May 16, 2011
Stuart Kovinsky posted a reply to GMAT Prep SC - new genetic evidence in the Sentence Correction forum
“Hi, we can quickly narrow it down to D and E on the basis of parallelism. We have "to revamp..., [to] institute..." as the first two items in our list, so we need "[to] create" as the third item. (The "[to]" is implied throughout the list.) We use the infinitive ...”
May 14, 2011
Stuart Kovinsky posted a reply to Parallel SC in the Sentence Correction forum
“The GMAT is the environmental protector of the verbal world - when in doubt, reduce reduce reduce. If an idea is clearly expressed in two answer choices and one of those choices uses fewer words, then the shorter choice will be correct. The extra "and" that you propose serves no ...”
May 14, 2011
Stuart Kovinsky posted a reply to Introduce Yourself in the Introductions forum
“Hmmm.. I thought only people from Georgia said "y''all"! :D Good luck in your studies.”
May 14, 2011
Stuart Kovinsky posted a reply to At present the Hollywood Restaurant has only standard-height in the Critical Reasoning forum
“Hi, let''s look at the exact wording of the question stem: and D: Does the argument itself give us reason to believe that D is true? Definitely not, since there''s no mention of anything related to D. So, D can''t be the right answer to this question. However, if the question ...”
May 14, 2011
Stuart Kovinsky posted a reply to princeton DS in the Data Sufficiency forum
“Hi, by far, the most powerful rule to remember in DS is the "number of equations/number of unknowns rule". Here''s the basic rule: If you have the same number of distinct, linear, equations as you have unknowns, you can answer any question about the system. Understanding this ...”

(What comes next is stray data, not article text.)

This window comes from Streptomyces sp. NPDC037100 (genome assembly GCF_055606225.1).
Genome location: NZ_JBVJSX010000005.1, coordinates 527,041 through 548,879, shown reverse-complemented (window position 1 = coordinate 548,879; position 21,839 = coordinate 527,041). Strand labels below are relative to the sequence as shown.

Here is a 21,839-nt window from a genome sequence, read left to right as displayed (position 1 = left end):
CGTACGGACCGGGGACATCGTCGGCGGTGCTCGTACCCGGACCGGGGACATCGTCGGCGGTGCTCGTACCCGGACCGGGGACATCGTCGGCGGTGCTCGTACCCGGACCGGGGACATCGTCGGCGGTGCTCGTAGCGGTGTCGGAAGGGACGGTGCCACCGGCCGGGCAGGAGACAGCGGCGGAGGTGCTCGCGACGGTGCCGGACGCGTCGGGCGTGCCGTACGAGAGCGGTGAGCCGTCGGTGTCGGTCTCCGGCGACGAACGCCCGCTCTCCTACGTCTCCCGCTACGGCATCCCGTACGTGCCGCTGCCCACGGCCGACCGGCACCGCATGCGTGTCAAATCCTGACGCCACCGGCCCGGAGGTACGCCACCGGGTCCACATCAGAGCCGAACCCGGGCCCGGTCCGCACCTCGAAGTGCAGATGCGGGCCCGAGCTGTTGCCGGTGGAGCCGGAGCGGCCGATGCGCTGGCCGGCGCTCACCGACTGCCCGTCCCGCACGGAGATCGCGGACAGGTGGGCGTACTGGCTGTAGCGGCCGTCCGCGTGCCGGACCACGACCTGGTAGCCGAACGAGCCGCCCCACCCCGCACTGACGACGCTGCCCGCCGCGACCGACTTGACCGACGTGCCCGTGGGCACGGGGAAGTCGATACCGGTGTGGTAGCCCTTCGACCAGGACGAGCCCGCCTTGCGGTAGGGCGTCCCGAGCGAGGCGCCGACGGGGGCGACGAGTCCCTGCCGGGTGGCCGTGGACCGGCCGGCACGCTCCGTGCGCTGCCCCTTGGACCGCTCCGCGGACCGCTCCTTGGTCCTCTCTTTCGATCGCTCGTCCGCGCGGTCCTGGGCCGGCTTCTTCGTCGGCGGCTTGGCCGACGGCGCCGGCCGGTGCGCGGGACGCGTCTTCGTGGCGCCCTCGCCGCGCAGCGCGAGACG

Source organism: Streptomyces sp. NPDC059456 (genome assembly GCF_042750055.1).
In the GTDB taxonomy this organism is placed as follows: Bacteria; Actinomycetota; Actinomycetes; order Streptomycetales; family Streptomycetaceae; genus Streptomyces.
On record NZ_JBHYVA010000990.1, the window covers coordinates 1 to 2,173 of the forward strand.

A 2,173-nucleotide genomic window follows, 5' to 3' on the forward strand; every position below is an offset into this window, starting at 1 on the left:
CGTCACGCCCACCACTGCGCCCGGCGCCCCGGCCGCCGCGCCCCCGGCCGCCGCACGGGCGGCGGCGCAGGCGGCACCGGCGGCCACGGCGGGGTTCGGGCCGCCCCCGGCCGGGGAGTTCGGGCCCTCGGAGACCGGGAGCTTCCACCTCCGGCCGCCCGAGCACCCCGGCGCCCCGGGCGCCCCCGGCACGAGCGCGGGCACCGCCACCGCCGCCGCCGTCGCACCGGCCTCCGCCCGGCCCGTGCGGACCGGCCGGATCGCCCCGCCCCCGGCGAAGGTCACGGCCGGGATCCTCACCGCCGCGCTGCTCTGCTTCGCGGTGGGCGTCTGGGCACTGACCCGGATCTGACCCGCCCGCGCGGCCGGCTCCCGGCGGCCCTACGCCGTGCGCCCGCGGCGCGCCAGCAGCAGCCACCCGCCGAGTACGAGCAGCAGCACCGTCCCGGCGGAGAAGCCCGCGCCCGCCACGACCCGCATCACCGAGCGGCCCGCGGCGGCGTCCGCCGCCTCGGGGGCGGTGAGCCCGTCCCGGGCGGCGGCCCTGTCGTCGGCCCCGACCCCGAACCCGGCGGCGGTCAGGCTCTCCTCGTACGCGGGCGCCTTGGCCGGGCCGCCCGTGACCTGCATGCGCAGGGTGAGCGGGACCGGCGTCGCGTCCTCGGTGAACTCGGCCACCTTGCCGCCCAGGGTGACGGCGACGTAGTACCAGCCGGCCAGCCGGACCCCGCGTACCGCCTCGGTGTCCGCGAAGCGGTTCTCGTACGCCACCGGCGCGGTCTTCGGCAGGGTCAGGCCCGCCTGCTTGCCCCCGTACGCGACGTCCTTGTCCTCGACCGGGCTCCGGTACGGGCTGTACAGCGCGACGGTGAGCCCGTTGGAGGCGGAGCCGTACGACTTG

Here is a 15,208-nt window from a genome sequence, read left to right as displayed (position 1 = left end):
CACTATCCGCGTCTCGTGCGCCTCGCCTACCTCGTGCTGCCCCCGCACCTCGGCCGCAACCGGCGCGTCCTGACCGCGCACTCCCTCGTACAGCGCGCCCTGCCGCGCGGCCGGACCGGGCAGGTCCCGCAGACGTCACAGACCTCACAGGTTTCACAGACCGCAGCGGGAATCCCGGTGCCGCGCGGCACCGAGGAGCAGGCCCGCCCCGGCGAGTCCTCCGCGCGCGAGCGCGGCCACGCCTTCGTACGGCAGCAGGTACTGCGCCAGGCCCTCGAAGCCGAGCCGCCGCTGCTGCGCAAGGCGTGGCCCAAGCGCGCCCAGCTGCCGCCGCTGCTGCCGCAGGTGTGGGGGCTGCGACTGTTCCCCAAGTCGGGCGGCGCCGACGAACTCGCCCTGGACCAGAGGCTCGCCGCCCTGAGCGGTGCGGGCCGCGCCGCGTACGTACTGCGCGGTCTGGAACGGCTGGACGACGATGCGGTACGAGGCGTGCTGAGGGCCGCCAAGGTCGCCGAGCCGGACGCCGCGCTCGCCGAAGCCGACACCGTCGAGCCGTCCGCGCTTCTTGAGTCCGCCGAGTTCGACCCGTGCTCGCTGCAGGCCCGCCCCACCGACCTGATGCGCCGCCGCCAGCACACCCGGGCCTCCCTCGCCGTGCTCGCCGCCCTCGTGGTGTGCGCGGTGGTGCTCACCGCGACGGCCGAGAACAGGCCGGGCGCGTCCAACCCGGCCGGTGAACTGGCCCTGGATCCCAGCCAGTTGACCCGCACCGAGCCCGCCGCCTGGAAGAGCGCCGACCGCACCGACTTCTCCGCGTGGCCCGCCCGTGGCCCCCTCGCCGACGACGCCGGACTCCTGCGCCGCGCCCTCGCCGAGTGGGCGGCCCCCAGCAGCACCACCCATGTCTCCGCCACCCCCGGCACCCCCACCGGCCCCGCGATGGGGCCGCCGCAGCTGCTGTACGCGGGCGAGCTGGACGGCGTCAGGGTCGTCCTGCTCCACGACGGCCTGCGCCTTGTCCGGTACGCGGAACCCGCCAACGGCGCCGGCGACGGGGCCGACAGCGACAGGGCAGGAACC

May 13, 2011
Stuart Kovinsky posted a reply to Remainder and 1 in the Problem Solving forum
“Hi, first thing to note is that if you''ve reproduced the question correctly, that statement is actually sufficient to answer the question. Q: is (k+5)/5 an integer? As with many DS questions, we can make our lives easier by simplifying the question. Let''s break up the fraction: Is k/5 ...”
May 13, 2011
Stuart Kovinsky posted a reply to At present the Hollywood Restaurant has only standard-height in the Critical Reasoning forum
“Hi! the author''s main support for increased profits is that people who sit at the stools/high tables typically take less time to eat. However, in this specific case, the whole reason that many of the diners attend the restaurant is to look for and observe celebrities. Do we expect these ...”
May 13, 2011
Stuart Kovinsky posted a reply to price in the Problem Solving forum
“Hi! This question is waaaay too ambiguous for the actual GMAT (what do consumption/expenditure actually mean?), but we understand the general thrust, which is a concept that the GMAT definitely tests. In the future, please make sure you include the answer choices and the source of every question ...”
May 13, 2011
Stuart Kovinsky posted a reply to Weighted Average Problem in the Problem Solving forum
“As an aside, let''s look at another way to solve the second question (and similar ones): When you have two individual group averages and an overall average, you can find the weights of the group using a simple formula, illustrated by plotting the information on a number line: ...”
May 13, 2011
Stuart Kovinsky posted a reply to Weighted Average Problem in the Problem Solving forum
“As illustrated by the problems you posted, it depends on what information you''re given and for what information you''re solving. First, you don''t have to assume that there are exactly 200 and 100; you can use any numbers that follow the rule given: Jar A contains twice as many red ...”
May 13, 2011
Stuart Kovinsky posted a reply to integers----> nice question in the Problem Solving forum